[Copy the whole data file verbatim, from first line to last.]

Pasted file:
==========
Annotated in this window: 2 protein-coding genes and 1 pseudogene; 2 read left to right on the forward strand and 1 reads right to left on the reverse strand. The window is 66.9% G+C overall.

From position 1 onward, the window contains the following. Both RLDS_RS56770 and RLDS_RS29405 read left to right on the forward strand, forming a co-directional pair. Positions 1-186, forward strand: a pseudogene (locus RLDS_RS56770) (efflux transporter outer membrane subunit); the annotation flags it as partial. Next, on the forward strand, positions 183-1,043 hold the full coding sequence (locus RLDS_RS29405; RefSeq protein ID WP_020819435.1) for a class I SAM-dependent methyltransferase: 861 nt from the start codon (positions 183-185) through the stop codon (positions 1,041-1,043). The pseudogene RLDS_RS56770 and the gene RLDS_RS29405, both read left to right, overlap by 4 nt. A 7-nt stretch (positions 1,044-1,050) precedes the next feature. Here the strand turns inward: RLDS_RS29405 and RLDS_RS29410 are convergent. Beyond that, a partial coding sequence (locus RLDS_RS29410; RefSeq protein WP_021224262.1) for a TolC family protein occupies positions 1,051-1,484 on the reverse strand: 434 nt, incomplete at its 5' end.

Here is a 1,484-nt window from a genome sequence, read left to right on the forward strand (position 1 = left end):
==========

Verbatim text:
Annotated in this window: 2 protein-coding genes and 1 pseudogene; 2 read left to right on the forward strand and 1 reads right to left on the reverse strand. The window is 66.9% G+C overall.

From position 1 onward, the window contains the following. Both RLDS_RS56770 and RLDS_RS29405 read left to right on the forward strand, forming a co-directional pair. Positions 1-186, forward strand: a pseudogene (locus RLDS_RS56770) (efflux transporter outer membrane subunit); the annotation flags it as partial. Next, on the forward strand, positions 183-1,043 hold the full coding sequence (locus RLDS_RS29405; RefSeq protein ID WP_020819435.1) for a class I SAM-dependent methyltransferase: 861 nt from the start codon (positions 183-185) through the stop codon (positions 1,041-1,043). The pseudogene RLDS_RS56770 and the gene RLDS_RS29405, both read left to right, overlap by 4 nt. A 7-nt stretch (positions 1,044-1,050) precedes the next feature. Here the strand turns inward: RLDS_RS29405 and RLDS_RS29410 are convergent. Beyond that, a partial coding sequence (locus RLDS_RS29410; RefSeq protein WP_021224262.1) for a TolC family protein occupies positions 1,051-1,484 on the reverse strand: 434 nt, incomplete at its 5' end.

Here is a 1,484-nt window from a genome sequence, read left to right on the forward strand (position 1 = left end):